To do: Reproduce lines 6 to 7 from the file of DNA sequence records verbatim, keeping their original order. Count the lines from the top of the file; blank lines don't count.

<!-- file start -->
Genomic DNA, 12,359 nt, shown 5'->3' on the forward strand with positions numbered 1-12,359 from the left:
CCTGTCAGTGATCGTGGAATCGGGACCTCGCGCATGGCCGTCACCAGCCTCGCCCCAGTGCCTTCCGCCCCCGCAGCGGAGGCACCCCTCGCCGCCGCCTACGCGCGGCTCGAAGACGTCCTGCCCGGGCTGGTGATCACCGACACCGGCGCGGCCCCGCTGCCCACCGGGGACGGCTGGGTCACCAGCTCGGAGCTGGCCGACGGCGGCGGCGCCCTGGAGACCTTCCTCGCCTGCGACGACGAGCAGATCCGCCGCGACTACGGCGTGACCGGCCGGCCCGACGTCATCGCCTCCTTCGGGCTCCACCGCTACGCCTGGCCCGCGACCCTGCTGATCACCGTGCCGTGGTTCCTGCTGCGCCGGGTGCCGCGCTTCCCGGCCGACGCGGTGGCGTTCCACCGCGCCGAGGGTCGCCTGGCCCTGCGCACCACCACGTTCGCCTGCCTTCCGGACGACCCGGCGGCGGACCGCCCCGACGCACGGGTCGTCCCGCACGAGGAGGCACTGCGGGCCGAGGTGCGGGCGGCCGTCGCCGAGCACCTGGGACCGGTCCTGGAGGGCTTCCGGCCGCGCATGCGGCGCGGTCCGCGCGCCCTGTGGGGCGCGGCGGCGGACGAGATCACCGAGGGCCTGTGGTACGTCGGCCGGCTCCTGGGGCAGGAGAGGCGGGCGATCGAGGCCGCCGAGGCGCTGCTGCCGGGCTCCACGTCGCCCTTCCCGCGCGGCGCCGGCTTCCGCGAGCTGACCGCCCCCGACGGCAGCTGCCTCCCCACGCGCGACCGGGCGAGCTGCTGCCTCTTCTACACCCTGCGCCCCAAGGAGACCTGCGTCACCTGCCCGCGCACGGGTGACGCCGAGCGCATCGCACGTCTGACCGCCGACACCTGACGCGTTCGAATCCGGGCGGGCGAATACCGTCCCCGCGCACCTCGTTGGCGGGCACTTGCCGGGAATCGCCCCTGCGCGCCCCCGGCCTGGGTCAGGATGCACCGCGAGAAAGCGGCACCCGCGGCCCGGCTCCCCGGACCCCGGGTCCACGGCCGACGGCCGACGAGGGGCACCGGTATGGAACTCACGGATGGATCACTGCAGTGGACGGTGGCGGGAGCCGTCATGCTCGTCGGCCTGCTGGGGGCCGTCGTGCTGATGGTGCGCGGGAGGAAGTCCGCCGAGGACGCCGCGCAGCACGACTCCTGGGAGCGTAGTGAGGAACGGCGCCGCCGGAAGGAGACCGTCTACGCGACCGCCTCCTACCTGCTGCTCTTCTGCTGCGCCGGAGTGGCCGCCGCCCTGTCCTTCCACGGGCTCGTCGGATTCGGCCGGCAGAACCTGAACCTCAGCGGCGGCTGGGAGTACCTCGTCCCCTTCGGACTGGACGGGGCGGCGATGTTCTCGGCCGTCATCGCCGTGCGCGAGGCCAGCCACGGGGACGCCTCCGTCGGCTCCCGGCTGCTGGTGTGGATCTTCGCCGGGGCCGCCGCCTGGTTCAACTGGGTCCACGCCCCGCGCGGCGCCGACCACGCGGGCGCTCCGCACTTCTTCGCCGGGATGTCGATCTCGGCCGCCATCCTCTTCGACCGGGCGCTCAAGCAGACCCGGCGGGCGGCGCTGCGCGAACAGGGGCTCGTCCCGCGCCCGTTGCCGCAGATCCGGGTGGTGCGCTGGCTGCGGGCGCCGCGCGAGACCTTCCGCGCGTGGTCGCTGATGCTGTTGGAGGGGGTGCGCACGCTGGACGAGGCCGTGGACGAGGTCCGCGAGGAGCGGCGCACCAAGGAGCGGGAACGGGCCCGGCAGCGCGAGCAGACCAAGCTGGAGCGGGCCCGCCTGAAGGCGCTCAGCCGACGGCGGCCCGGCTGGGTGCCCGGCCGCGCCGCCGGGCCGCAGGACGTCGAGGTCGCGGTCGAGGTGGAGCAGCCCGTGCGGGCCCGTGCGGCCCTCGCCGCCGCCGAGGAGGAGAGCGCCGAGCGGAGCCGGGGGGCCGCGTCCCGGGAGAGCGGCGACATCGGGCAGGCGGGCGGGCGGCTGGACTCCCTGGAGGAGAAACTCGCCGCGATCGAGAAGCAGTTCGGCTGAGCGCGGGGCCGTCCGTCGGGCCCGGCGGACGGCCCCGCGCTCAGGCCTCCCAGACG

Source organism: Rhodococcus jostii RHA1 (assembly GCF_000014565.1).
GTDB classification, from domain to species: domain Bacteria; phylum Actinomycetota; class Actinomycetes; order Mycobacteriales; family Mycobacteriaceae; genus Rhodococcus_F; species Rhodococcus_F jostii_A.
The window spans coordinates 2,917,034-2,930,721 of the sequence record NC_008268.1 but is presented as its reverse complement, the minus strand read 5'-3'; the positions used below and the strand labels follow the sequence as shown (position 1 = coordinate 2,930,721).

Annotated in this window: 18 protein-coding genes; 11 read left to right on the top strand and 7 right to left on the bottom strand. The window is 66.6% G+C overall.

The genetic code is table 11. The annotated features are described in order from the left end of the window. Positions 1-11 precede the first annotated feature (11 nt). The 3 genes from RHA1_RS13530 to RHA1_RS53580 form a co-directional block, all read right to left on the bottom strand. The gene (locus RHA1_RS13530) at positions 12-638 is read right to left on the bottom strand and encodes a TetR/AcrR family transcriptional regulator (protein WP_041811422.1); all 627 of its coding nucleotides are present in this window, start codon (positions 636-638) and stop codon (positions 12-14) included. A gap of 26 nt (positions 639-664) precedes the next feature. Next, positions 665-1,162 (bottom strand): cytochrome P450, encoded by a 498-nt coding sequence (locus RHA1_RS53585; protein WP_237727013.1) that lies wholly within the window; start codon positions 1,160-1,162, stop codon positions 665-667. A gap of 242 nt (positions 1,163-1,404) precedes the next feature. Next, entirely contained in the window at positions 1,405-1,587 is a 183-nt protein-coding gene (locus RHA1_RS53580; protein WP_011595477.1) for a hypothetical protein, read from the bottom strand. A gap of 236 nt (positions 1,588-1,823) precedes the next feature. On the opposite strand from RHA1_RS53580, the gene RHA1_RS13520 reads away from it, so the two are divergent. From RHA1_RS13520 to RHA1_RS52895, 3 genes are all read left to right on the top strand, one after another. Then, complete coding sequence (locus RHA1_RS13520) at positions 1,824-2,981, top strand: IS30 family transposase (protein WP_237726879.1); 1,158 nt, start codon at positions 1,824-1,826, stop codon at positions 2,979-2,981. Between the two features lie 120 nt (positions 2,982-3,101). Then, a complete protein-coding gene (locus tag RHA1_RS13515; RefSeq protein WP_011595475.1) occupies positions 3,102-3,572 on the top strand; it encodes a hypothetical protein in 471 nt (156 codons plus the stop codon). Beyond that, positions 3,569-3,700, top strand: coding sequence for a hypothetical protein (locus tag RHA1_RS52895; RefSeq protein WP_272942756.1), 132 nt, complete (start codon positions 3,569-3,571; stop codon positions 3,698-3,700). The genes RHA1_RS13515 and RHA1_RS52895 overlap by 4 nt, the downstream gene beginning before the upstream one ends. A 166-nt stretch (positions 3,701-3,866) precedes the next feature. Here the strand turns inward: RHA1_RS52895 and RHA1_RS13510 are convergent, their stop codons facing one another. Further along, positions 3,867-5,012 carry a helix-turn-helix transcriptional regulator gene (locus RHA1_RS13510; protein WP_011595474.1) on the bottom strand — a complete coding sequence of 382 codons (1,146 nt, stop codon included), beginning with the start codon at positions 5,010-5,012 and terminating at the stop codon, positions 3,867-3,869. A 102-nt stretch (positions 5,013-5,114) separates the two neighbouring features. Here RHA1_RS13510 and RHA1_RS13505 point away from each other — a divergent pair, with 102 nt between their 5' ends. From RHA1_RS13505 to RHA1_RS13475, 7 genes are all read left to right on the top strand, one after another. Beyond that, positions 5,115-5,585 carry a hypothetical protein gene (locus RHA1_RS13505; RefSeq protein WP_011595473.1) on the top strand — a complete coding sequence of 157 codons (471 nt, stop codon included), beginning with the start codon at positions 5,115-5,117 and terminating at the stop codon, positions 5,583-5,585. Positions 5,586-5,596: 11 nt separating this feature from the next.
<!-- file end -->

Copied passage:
Annotated in this window: 18 protein-coding genes; 11 read left to right on the top strand and 7 right to left on the bottom strand. The window is 66.6% G+C overall.

The genetic code is table 11. The annotated features are described in order from the left end of the window. Positions 1-11 precede the first annotated feature (11 nt). The 3 genes from RHA1_RS13530 to RHA1_RS53580 form a co-directional block, all read right to left on the bottom strand. The gene (locus RHA1_RS13530) at positions 12-638 is read right to left on the bottom strand and encodes a TetR/AcrR family transcriptional regulator (protein WP_041811422.1); all 627 of its coding nucleotides are present in this window, start codon (positions 636-638) and stop codon (positions 12-14) included. A gap of 26 nt (positions 639-664) precedes the next feature. Next, positions 665-1,162 (bottom strand): cytochrome P450, encoded by a 498-nt coding sequence (locus RHA1_RS53585; protein WP_237727013.1) that lies wholly within the window; start codon positions 1,160-1,162, stop codon positions 665-667. A gap of 242 nt (positions 1,163-1,404) precedes the next feature. Next, entirely contained in the window at positions 1,405-1,587 is a 183-nt protein-coding gene (locus RHA1_RS53580; protein WP_011595477.1) for a hypothetical protein, read from the bottom strand. A gap of 236 nt (positions 1,588-1,823) precedes the next feature. On the opposite strand from RHA1_RS53580, the gene RHA1_RS13520 reads away from it, so the two are divergent. From RHA1_RS13520 to RHA1_RS52895, 3 genes are all read left to right on the top strand, one after another. Then, complete coding sequence (locus RHA1_RS13520) at positions 1,824-2,981, top strand: IS30 family transposase (protein WP_237726879.1); 1,158 nt, start codon at positions 1,824-1,826, stop codon at positions 2,979-2,981. Between the two features lie 120 nt (positions 2,982-3,101). Then, a complete protein-coding gene (locus tag RHA1_RS13515; RefSeq protein WP_011595475.1) occupies positions 3,102-3,572 on the top strand; it encodes a hypothetical protein in 471 nt (156 codons plus the stop codon). Beyond that, positions 3,569-3,700, top strand: coding sequence for a hypothetical protein (locus tag RHA1_RS52895; RefSeq protein WP_272942756.1), 132 nt, complete (start codon positions 3,569-3,571; stop codon positions 3,698-3,700). The genes RHA1_RS13515 and RHA1_RS52895 overlap by 4 nt, the downstream gene beginning before the upstream one ends. A 166-nt stretch (positions 3,701-3,866) precedes the next feature. Here the strand turns inward: RHA1_RS52895 and RHA1_RS13510 are convergent, their stop codons facing one another. Further along, positions 3,867-5,012 carry a helix-turn-helix transcriptional regulator gene (locus RHA1_RS13510; protein WP_011595474.1) on the bottom strand — a complete coding sequence of 382 codons (1,146 nt, stop codon included), beginning with the start codon at positions 5,010-5,012 and terminating at the stop codon, positions 3,867-3,869. A 102-nt stretch (positions 5,013-5,114) separates the two neighbouring features. Here RHA1_RS13510 and RHA1_RS13505 point away from each other — a divergent pair, with 102 nt between their 5' ends. From RHA1_RS13505 to RHA1_RS13475, 7 genes are all read left to right on the top strand, one after another. Beyond that, positions 5,115-5,585 carry a hypothetical protein gene (locus RHA1_RS13505; RefSeq protein WP_011595473.1) on the top strand — a complete coding sequence of 157 codons (471 nt, stop codon included), beginning with the start codon at positions 5,115-5,117 and terminating at the stop codon, positions 5,583-5,585. Positions 5,586-5,596: 11 nt separating this feature from the next.